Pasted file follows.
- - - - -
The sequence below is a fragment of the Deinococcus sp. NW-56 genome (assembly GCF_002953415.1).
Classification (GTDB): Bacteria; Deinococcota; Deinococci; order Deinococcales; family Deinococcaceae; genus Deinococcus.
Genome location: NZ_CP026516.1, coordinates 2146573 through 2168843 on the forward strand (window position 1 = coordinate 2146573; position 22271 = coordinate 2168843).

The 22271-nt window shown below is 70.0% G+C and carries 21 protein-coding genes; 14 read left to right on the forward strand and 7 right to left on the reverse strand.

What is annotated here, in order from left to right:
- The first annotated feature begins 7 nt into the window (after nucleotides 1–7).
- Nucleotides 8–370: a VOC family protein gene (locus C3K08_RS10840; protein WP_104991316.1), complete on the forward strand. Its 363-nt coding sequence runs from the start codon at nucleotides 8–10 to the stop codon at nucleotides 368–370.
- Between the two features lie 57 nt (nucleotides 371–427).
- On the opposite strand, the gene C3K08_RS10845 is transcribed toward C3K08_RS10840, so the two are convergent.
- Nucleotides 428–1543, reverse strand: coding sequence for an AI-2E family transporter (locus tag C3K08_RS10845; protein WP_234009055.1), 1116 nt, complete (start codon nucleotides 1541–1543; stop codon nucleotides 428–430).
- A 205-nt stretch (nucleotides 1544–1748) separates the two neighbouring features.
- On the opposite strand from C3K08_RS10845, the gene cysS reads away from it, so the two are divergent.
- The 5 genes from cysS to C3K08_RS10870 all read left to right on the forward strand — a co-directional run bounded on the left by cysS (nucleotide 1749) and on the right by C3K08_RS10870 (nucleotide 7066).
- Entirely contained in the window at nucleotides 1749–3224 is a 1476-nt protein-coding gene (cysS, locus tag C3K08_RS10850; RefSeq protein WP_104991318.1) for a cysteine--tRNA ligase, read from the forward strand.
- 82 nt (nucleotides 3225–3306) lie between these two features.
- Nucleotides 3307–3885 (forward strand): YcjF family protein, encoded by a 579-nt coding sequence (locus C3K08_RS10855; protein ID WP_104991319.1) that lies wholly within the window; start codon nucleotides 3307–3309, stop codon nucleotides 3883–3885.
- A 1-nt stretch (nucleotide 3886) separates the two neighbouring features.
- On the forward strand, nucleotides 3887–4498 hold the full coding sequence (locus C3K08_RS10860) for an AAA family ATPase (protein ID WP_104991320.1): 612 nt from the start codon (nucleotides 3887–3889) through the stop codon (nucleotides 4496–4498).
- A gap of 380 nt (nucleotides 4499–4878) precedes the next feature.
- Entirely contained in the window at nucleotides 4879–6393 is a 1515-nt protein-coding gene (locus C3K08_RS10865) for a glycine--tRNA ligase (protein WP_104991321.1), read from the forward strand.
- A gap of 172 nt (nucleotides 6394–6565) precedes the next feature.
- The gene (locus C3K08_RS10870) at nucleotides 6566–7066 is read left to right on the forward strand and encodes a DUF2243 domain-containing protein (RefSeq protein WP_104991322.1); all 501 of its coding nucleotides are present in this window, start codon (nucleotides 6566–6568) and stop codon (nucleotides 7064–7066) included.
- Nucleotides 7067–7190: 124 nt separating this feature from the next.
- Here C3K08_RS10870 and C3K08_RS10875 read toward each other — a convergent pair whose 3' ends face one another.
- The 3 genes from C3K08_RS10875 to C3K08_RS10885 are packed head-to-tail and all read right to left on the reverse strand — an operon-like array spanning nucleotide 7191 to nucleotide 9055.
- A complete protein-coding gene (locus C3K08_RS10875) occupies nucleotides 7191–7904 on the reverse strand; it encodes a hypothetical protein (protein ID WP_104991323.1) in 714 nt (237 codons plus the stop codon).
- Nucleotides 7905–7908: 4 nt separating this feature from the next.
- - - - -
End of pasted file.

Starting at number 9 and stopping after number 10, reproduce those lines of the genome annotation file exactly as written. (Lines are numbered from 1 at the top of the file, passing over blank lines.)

- On the opposite strand, the gene C3K08_RS10845 is transcribed toward C3K08_RS10840, so the two are convergent.
- Nucleotides 428–1543, reverse strand: coding sequence for an AI-2E family transporter (locus tag C3K08_RS10845; protein WP_234009055.1), 1116 nt, complete (start codon nucleotides 1541–1543; stop codon nucleotides 428–430).